Edinson lights up for the Royals to open

Volquez after wringing his way out of the sixth inning on a night he owned the Blue Jays otherwise.You thought Jacob deGrom and the New York Mets bullpen knew how to handle the Los Angeles Dodgers in the National League division series? You should have seen Edinson Volquez and the Kansas City Royals handling the Toronto Blue Jays in Game One of the American League Championship Series.

And if you thought often-enough criticised Mets manager Terry Collins figured out a few ways to work on the fly against a very deficient Don Mattingly, you had to watch often-enough criticised Royals manager Ned Yost defy a few expectations himself.

Volquez first. You remember him from when he first arrived. Pure power, pure machine-gunnery. Looked like he would rather throw the proverbial lamb chop past the wolf than out-think hitters. That’s not the guy who showed up in Kauffmann Stadium Friday night.

The guy who showed up Friday night was a craftsman come to build a mausoleum with the Blue Jays’ names on it. Volquez came loaded with a knuckle curve he could throw early and often for outside strikes and a changeup that must have felt like a knockout punch after the knuckle curve set up the still-formidable fastball.

He threw more fastballs as the game went on but he didn’t abandone those other two tools. And he left the Blue Jays wondering exactly what on earth had just hit them. It’s not that the Blue Jays didn’t know what would be coming when the Royals handed off to that bullpen, but Volquez Friday night had them wishing, practically, that the Royals would just get the game over with.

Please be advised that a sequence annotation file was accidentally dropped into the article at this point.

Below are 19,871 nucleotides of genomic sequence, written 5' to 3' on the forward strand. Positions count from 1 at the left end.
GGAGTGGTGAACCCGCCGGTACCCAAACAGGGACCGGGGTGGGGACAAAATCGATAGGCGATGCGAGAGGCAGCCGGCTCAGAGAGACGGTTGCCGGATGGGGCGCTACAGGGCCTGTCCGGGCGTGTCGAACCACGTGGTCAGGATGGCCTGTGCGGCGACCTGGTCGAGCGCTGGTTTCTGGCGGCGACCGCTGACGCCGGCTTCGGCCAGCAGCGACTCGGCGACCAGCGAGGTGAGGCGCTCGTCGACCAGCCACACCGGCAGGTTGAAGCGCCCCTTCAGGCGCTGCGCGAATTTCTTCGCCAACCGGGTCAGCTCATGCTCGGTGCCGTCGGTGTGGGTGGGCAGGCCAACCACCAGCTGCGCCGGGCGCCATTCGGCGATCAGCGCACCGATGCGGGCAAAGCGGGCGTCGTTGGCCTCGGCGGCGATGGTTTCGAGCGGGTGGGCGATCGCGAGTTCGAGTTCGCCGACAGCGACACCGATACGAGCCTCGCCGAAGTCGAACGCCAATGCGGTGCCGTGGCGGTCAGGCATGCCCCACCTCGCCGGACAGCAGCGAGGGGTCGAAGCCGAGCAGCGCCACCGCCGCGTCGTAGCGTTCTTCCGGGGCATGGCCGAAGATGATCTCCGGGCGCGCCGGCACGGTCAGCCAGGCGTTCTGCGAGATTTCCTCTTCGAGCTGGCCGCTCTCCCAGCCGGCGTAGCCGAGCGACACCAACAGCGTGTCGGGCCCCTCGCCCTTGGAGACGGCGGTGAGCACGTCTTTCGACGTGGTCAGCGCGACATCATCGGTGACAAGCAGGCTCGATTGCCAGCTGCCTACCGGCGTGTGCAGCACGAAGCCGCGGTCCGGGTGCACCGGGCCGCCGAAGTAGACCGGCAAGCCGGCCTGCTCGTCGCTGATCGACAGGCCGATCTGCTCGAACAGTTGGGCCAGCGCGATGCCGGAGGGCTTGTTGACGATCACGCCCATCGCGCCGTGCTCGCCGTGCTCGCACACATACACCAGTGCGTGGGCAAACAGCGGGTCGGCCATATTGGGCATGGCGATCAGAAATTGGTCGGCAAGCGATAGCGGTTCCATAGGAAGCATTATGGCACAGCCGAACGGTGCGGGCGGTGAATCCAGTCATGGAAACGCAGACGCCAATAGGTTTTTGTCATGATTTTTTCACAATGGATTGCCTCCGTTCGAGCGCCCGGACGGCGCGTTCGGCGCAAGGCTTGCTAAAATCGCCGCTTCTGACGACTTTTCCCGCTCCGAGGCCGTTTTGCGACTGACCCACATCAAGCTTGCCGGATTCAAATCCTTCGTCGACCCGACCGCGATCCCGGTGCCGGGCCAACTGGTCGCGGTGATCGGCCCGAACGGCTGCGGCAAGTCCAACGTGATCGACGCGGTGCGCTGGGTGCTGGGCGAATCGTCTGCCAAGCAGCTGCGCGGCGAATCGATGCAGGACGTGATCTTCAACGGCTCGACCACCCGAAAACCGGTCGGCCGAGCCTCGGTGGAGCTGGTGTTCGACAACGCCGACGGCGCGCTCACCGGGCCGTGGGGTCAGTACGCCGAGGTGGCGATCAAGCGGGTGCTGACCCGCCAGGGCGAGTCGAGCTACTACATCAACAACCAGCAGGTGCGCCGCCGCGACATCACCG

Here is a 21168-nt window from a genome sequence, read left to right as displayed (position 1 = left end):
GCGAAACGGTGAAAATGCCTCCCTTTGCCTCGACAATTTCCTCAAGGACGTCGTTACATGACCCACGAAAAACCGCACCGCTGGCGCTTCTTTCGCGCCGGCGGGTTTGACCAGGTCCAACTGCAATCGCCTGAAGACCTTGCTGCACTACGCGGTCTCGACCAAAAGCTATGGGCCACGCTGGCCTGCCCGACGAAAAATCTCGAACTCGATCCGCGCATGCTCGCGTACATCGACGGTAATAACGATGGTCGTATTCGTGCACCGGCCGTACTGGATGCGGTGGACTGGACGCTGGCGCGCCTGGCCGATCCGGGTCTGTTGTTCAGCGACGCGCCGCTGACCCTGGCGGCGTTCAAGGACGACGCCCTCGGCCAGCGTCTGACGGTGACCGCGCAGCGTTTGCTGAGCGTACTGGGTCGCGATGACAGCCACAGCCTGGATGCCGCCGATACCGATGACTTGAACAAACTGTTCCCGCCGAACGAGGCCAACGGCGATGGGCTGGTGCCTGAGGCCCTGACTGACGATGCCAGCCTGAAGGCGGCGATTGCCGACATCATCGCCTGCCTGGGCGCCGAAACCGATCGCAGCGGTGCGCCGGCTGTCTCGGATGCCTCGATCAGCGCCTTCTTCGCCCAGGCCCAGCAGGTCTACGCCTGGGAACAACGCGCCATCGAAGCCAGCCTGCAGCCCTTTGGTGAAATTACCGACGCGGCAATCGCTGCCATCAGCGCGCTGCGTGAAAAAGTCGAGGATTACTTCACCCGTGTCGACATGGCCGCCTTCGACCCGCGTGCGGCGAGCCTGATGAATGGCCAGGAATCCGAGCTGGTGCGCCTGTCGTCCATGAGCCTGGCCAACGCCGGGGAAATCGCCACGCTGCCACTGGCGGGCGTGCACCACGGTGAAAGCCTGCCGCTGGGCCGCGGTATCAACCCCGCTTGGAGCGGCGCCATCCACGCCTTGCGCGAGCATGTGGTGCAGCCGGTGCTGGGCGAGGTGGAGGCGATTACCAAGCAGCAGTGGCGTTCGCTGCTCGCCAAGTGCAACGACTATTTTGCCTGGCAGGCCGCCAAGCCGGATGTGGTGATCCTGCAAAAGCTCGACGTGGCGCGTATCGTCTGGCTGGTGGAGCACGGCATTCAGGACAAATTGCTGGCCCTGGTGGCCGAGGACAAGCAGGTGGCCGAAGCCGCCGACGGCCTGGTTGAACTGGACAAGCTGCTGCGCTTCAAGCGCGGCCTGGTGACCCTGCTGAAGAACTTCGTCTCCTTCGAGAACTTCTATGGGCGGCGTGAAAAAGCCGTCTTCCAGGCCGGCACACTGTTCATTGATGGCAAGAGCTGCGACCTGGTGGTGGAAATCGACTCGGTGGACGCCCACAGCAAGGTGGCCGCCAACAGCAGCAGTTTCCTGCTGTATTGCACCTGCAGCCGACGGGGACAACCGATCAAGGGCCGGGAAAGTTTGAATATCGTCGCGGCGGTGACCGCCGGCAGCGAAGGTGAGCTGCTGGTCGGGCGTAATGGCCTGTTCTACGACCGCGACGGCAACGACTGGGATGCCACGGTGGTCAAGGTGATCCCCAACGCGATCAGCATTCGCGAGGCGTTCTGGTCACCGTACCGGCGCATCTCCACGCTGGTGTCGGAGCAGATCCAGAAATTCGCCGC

They should have overheard the conversation Volquez had with his catcher Salvador Perez before the game.

“We know they got a lot of pull hitters over there, and power hitters,” Volquez said after the game, “and he told me, ‘How you feel pitching down and away?’ And I said, ‘I feel sexy tonight’. And he was like, ‘All right, we’re changing the plan right now. We’re pitching those guys away’.”

“Tonight was the Volquez show,” Jays manager John Gibbons conceded. “He was tremendous. He shut down a good-hitting team, I know that. His ball was ducking and darting everywhere.” Shut them down? He practically had them wanting not to step into the batter’s box.

That was a problem Alcides Escobar didn’t have leading off for the Royals. Say what you will about guys with sub-.300 on-base percentages leading off, but as just about everyone on the planet has observed, the Royals were 32 games over .500 whenever Escobar was their leadoff man. Not to mention that they were 42-17 when Escobar swung at the first pitch.

Which is exactly what he did Friday night, firing a double to left field. The Royals didn’t cash that one in or do much of anything else against an effective enough Marco Estrada for the first two innings. But Escobar made up for that in the bottom of the third when he stood in with one out and Alex Gordon (leadoff double) aboard, driving another first pitch to the back of right field to break the scoreless tie. He had to wait all of about a moment before Lorenzo Cain singled him home.

One inning later Perez himself bought a little insurance. After Estrada struck out Kendrys Morales swinging and dropped a third strike in on a slightly surprised Mike Moustakas, Perez hit Estrada’s first pitch over the left center field fence.